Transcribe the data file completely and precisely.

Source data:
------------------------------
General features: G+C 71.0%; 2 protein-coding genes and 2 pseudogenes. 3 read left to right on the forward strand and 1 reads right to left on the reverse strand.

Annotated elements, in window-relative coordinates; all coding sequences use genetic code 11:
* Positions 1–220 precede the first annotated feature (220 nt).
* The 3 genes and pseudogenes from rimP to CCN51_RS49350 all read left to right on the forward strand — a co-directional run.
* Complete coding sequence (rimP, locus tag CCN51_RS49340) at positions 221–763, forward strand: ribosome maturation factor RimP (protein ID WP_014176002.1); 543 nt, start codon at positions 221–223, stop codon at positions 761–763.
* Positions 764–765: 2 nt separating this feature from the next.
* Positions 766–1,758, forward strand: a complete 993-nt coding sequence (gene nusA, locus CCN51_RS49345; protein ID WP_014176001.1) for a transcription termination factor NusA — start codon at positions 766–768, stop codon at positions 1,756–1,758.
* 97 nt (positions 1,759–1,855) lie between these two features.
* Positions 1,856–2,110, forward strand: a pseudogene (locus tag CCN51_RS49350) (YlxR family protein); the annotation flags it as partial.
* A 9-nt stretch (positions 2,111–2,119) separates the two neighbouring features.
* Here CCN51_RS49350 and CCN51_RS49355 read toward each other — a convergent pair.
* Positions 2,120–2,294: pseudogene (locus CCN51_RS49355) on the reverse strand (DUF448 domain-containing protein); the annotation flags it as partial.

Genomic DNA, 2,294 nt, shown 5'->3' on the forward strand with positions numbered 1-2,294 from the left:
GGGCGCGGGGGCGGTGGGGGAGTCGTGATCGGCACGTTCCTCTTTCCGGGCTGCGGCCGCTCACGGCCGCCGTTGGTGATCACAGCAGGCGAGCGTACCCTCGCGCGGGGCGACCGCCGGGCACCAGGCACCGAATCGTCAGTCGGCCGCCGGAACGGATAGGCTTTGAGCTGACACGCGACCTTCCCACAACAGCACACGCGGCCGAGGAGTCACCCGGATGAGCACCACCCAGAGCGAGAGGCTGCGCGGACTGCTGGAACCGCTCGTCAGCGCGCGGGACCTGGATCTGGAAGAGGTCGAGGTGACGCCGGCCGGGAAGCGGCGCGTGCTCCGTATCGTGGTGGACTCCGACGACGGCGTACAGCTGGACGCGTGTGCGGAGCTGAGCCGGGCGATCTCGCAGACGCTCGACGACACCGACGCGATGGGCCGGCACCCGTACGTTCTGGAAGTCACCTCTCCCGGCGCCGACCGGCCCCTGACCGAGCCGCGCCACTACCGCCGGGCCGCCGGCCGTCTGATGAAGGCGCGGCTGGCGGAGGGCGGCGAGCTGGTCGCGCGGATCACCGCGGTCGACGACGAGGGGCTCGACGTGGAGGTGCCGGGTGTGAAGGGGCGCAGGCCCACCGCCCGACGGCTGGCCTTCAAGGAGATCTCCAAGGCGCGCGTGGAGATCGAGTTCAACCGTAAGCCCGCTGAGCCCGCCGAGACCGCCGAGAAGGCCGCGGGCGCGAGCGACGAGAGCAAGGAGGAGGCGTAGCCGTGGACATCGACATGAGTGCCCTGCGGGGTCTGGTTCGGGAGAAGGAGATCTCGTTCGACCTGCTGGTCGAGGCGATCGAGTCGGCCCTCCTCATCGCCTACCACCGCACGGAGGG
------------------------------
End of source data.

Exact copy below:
General features: G+C 71.0%; 2 protein-coding genes and 2 pseudogenes. 3 read left to right on the forward strand and 1 reads right to left on the reverse strand.

Annotated elements, in window-relative coordinates; all coding sequences use genetic code 11:
* Positions 1–220 precede the first annotated feature (220 nt).
* The 3 genes and pseudogenes from rimP to CCN51_RS49350 all read left to right on the forward strand — a co-directional run.
* Complete coding sequence (rimP, locus tag CCN51_RS49340) at positions 221–763, forward strand: ribosome maturation factor RimP (protein ID WP_014176002.1); 543 nt, start codon at positions 221–223, stop codon at positions 761–763.
* Positions 764–765: 2 nt separating this feature from the next.
* Positions 766–1,758, forward strand: a complete 993-nt coding sequence (gene nusA, locus CCN51_RS49345; protein ID WP_014176001.1) for a transcription termination factor NusA — start codon at positions 766–768, stop codon at positions 1,756–1,758.
* 97 nt (positions 1,759–1,855) lie between these two features.
* Positions 1,856–2,110, forward strand: a pseudogene (locus tag CCN51_RS49350) (YlxR family protein); the annotation flags it as partial.
* A 9-nt stretch (positions 2,111–2,119) separates the two neighbouring features.
* Here CCN51_RS49350 and CCN51_RS49355 read toward each other — a convergent pair.
* Positions 2,120–2,294: pseudogene (locus CCN51_RS49355) on the reverse strand (DUF448 domain-containing protein); the annotation flags it as partial.

Genomic DNA, 2,294 nt, shown 5'->3' on the forward strand with positions numbered 1-2,294 from the left:
GGGCGCGGGGGCGGTGGGGGAGTCGTGATCGGCACGTTCCTCTTTCCGGGCTGCGGCCGCTCACGGCCGCCGTTGGTGATCACAGCAGGCGAGCGTACCCTCGCGCGGGGCGACCGCCGGGCACCAGGCACCGAATCGTCAGTCGGCCGCCGGAACGGATAGGCTTTGAGCTGACACGCGACCTTCCCACAACAGCACACGCGGCCGAGGAGTCACCCGGATGAGCACCACCCAGAGCGAGAGGCTGCGCGGACTGCTGGAACCGCTCGTCAGCGCGCGGGACCTGGATCTGGAAGAGGTCGAGGTGACGCCGGCCGGGAAGCGGCGCGTGCTCCGTATCGTGGTGGACTCCGACGACGGCGTACAGCTGGACGCGTGTGCGGAGCTGAGCCGGGCGATCTCGCAGACGCTCGACGACACCGACGCGATGGGCCGGCACCCGTACGTTCTGGAAGTCACCTCTCCCGGCGCCGACCGGCCCCTGACCGAGCCGCGCCACTACCGCCGGGCCGCCGGCCGTCTGATGAAGGCGCGGCTGGCGGAGGGCGGCGAGCTGGTCGCGCGGATCACCGCGGTCGACGACGAGGGGCTCGACGTGGAGGTGCCGGGTGTGAAGGGGCGCAGGCCCACCGCCCGACGGCTGGCCTTCAAGGAGATCTCCAAGGCGCGCGTGGAGATCGAGTTCAACCGTAAGCCCGCTGAGCCCGCCGAGACCGCCGAGAAGGCCGCGGGCGCGAGCGACGAGAGCAAGGAGGAGGCGTAGCCGTGGACATCGACATGAGTGCCCTGCGGGGTCTGGTTCGGGAGAAGGAGATCTCGTTCGACCTGCTGGTCGAGGCGATCGAGTCGGCCCTCCTCATCGCCTACCACCGCACGGAGGG